Gather ’round, kids, and I’ll tell you a story about one of the things I’ve learned in my “how many?!” years on this earth. Trust me, you’ll want to write this bit of wisdom down. Ready? Here it is: The universe always, always gives you what you ask for. Really. It’s like a fairytale. Wishes are always granted. However, what you ask for isn’t always delivered immediately, nor is it delivered in the package you expect. Also, you may find that what you ask for isn’t necessarily what you really want or need. Why yes, I do have a personal example—thanks for asking. Let’s investigate.
We all have a type right? As a romance writer, I traffic in idealized book boyfriends, the heroes you wish were real. Whether it’s an alphahole or a beta cinnamon roll, a cerebral type or a guy who isn’t big on deep thoughts, a bodybuilder or a teddy bear, an introvert or a social butterfly…the possibilities are endless, and romance writers deliver. Well, when I was in my mid-twenties, I was all about free spirits. That was the kind of guy I dreamed of. I wanted nothing more than a freewheeling hippie to sweep me off my feet and encourage my slightly neurotic self to live life on the edge. A study in opposites, we’d fall for each other anyway, and he’d teach me how to live for the moment. We’d go off on adventures, live life to the fullest, and really appreciate our existence. You know the drill.
Back in the ’90s I wasn’t a regular romance reader (imagine! obviously I corrected my error), so my ideal guy was a character on a TV show, Northern Exposure. Chris in the Morning was the laid-back radio DJ and resident philosopher of the fictional town of Cicely, Alaska, played by pre-Sex and the City and pre-To All The Boys John Corbett. Oh, I loved him, from his floppy hair to his zen attitude to his spiritual quotes to his trailer on the bank of a river. Now that was a guy, I thought. I needed a Chris in my life. Please send me a Chris of my own, I begged the universe, and I will truly be happy.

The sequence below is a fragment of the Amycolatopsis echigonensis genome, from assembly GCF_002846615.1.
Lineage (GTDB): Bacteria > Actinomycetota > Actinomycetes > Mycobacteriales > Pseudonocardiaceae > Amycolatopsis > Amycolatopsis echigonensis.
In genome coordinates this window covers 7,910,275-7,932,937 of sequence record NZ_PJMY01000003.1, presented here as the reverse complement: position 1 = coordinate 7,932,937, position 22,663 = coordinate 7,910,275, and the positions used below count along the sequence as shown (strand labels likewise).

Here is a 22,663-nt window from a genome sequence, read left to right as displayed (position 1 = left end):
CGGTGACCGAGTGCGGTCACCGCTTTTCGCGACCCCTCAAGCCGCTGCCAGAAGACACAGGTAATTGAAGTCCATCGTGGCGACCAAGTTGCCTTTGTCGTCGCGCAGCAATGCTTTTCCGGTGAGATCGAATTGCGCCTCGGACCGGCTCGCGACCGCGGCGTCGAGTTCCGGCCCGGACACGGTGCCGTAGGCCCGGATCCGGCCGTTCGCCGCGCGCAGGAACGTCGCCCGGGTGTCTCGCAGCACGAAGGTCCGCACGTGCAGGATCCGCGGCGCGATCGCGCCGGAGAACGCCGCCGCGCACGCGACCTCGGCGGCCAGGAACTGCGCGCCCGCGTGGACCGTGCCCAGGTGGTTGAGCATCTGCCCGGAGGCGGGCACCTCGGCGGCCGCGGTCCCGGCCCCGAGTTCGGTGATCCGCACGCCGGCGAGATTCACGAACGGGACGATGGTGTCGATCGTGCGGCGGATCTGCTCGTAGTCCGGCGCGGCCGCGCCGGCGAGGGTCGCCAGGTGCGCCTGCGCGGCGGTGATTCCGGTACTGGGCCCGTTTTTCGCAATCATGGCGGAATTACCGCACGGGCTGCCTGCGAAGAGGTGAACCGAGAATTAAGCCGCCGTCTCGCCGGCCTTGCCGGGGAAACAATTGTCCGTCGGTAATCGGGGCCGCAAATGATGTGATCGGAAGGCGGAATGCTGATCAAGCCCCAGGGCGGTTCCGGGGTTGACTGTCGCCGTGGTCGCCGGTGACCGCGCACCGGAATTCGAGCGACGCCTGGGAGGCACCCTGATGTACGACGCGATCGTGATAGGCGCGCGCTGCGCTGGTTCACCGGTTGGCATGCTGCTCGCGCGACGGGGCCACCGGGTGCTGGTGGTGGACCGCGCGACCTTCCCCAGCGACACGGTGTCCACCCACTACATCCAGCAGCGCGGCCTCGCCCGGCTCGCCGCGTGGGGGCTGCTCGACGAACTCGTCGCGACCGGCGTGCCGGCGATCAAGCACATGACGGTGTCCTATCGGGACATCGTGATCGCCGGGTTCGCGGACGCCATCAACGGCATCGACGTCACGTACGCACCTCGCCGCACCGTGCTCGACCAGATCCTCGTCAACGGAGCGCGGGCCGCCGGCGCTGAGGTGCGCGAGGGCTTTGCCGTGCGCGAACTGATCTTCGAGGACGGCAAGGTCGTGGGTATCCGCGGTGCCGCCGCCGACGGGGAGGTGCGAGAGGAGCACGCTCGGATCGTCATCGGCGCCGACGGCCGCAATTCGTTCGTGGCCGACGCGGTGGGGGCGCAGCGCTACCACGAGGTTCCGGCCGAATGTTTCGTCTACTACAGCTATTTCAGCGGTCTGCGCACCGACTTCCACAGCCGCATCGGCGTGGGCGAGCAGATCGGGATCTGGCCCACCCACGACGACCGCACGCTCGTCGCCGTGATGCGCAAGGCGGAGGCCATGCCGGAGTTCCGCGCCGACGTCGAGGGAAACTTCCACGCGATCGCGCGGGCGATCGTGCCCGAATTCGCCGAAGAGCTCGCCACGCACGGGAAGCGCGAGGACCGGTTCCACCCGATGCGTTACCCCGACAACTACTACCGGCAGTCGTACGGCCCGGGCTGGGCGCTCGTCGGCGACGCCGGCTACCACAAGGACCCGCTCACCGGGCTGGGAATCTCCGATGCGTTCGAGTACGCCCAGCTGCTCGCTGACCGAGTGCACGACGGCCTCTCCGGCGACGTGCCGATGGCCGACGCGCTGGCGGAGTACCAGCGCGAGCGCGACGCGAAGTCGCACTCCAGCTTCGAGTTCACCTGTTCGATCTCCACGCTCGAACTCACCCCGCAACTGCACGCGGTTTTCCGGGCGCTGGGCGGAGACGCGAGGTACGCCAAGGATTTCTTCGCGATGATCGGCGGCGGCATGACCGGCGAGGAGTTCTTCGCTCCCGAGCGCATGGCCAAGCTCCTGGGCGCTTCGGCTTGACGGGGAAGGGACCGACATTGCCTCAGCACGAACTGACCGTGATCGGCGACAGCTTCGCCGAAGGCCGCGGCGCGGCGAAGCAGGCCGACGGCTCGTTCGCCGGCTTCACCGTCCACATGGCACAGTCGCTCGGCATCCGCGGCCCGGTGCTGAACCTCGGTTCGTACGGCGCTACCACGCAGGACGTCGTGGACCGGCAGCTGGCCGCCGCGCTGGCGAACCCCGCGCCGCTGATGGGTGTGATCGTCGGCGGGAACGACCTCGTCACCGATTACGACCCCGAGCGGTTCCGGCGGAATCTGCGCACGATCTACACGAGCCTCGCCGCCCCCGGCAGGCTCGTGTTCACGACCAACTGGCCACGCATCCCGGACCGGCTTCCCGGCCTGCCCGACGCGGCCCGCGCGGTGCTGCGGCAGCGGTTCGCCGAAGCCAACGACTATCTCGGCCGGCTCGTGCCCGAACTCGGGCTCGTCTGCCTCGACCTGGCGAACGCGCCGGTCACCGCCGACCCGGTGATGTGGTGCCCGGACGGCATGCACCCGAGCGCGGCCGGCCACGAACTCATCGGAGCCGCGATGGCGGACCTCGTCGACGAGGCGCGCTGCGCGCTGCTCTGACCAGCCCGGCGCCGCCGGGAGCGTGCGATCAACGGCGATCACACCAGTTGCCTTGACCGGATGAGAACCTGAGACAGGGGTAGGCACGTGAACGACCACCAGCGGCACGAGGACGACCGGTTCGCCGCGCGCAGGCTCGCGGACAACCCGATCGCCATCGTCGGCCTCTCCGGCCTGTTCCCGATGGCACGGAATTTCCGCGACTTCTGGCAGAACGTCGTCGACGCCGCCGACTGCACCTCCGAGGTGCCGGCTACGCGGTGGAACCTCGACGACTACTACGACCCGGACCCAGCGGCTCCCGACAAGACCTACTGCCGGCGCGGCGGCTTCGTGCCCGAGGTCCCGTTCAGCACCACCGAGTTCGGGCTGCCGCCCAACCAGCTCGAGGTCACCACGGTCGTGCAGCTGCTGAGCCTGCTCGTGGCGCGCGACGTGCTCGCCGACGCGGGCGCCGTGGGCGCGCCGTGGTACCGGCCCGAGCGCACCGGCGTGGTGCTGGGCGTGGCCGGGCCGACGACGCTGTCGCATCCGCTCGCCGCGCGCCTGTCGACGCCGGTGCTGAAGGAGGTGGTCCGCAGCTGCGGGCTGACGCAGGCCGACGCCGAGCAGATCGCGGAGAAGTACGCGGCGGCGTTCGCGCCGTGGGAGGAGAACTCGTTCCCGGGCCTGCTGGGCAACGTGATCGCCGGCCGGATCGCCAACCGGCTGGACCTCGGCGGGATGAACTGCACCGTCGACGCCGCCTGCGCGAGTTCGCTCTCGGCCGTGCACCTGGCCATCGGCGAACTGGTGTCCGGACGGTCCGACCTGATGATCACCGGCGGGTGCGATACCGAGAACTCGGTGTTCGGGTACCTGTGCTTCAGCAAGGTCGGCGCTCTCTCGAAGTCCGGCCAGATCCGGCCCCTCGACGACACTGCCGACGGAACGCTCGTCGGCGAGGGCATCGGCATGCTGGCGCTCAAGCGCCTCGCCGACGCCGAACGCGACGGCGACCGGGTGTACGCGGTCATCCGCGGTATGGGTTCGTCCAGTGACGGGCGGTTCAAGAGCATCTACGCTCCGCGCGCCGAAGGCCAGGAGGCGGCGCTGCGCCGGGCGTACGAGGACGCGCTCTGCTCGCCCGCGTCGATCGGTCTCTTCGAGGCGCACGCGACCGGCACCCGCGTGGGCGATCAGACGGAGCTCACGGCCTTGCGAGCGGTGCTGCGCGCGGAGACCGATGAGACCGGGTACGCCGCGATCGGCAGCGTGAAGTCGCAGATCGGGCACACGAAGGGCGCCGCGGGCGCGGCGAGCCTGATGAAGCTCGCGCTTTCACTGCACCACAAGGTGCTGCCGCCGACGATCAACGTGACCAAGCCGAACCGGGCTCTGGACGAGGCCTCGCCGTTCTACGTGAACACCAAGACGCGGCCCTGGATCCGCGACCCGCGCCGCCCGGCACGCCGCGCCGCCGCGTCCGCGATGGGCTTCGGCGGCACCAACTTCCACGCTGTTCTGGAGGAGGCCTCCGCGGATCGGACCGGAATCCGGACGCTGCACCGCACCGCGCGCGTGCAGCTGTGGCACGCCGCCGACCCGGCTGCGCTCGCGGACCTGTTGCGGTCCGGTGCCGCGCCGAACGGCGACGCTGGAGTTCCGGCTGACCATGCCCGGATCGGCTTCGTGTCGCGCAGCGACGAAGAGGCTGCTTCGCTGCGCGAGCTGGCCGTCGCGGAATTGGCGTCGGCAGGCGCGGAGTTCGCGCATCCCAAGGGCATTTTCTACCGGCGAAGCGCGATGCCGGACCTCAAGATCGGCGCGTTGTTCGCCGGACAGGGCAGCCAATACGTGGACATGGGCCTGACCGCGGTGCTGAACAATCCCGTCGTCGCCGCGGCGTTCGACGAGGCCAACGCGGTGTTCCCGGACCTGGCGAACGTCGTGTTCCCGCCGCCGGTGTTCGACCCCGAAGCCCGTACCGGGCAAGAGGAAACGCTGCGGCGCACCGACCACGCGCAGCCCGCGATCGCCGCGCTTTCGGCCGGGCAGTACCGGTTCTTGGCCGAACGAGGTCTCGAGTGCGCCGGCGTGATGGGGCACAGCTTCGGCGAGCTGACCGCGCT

And the universe obliged.
I was across the country at a teachers’ conference, and a guy approached me in the lobby of the convention center. Now, this in itself is shocking, as I’ve never been the type of woman men approach and strike up a conversation with out of the blue. No man ever spots me in a crowd and thinks he just has to meet me. Instead, I’ve always been the type of person a guy has to know really well before he gets the notion he might like me. But here was this person—pleasant, soft spoken, attractive, polite, also a teacher—talking to me. Me! Out of nowhere.
And his name was Chris.
He looked nothing like my Fictional Boyfriend Chris, but that didn’t matter. What they did have in common besides their name was a calm self-possession and quiet depth. Which I really liked.
He invited me to a party his brother was having that night. I invited him to stop by the restaurant where my sister-in-law and I were having dinner and I figured we’d see what happened after that. He did, my SIL approved of him wholeheartedly, and off we went. We had a nice time, and Chris was a perfect gentleman. I went on another date with him a couple of months later when I visited my family again, but other than that our relationship was a long-distance…conversation. I couldn’t even say we were dating. And that was fine. I thought he was great, our phone convos lasted hours, and I had high hopes for the future.